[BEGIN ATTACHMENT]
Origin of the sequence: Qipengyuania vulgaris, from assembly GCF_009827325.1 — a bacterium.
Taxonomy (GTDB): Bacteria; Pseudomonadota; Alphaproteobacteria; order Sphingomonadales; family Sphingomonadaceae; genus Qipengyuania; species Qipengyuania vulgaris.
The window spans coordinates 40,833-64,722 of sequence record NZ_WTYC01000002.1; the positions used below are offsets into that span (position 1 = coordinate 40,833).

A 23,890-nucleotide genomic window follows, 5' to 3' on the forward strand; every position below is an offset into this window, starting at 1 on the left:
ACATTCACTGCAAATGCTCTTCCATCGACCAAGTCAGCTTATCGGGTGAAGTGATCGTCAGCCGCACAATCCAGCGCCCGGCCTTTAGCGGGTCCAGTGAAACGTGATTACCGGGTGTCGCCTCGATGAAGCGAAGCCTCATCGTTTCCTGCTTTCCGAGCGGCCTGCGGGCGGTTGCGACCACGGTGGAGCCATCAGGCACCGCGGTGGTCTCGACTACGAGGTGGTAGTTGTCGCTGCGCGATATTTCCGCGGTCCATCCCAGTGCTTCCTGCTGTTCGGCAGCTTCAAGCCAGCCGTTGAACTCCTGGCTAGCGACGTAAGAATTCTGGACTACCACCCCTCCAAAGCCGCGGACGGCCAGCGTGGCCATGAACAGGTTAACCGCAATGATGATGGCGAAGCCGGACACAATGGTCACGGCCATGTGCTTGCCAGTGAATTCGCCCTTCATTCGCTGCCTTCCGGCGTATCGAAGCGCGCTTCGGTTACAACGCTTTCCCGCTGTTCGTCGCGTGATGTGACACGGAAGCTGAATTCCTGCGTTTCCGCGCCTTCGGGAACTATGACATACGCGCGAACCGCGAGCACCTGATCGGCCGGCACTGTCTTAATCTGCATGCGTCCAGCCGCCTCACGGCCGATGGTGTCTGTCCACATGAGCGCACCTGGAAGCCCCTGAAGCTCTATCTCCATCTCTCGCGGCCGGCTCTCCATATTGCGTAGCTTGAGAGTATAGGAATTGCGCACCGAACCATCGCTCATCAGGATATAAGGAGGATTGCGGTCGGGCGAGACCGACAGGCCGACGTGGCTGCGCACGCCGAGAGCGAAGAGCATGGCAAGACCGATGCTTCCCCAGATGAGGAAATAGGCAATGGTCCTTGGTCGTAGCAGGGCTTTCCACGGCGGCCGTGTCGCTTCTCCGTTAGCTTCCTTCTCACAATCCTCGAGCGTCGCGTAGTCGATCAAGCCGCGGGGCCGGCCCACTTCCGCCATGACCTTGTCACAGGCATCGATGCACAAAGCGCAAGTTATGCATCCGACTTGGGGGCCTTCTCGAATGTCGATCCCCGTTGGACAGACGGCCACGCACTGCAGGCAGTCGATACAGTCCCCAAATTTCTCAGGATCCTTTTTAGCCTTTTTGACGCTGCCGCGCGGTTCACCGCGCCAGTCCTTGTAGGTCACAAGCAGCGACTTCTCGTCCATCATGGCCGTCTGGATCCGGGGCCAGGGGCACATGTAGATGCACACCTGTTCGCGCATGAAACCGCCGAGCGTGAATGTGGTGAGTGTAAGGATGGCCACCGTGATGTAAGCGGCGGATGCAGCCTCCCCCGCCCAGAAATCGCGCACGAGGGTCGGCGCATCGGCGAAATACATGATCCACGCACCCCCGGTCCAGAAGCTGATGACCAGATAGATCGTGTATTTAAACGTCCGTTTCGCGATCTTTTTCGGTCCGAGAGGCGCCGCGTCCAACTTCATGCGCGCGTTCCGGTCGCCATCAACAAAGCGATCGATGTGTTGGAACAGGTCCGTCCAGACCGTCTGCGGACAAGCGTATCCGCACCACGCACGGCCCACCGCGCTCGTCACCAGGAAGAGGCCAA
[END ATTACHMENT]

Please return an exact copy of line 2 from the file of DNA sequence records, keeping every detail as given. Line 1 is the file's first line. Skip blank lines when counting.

Taxonomy (GTDB): Bacteria; Pseudomonadota; Alphaproteobacteria; order Sphingomonadales; family Sphingomonadaceae; genus Qipengyuania; species Qipengyuania vulgaris.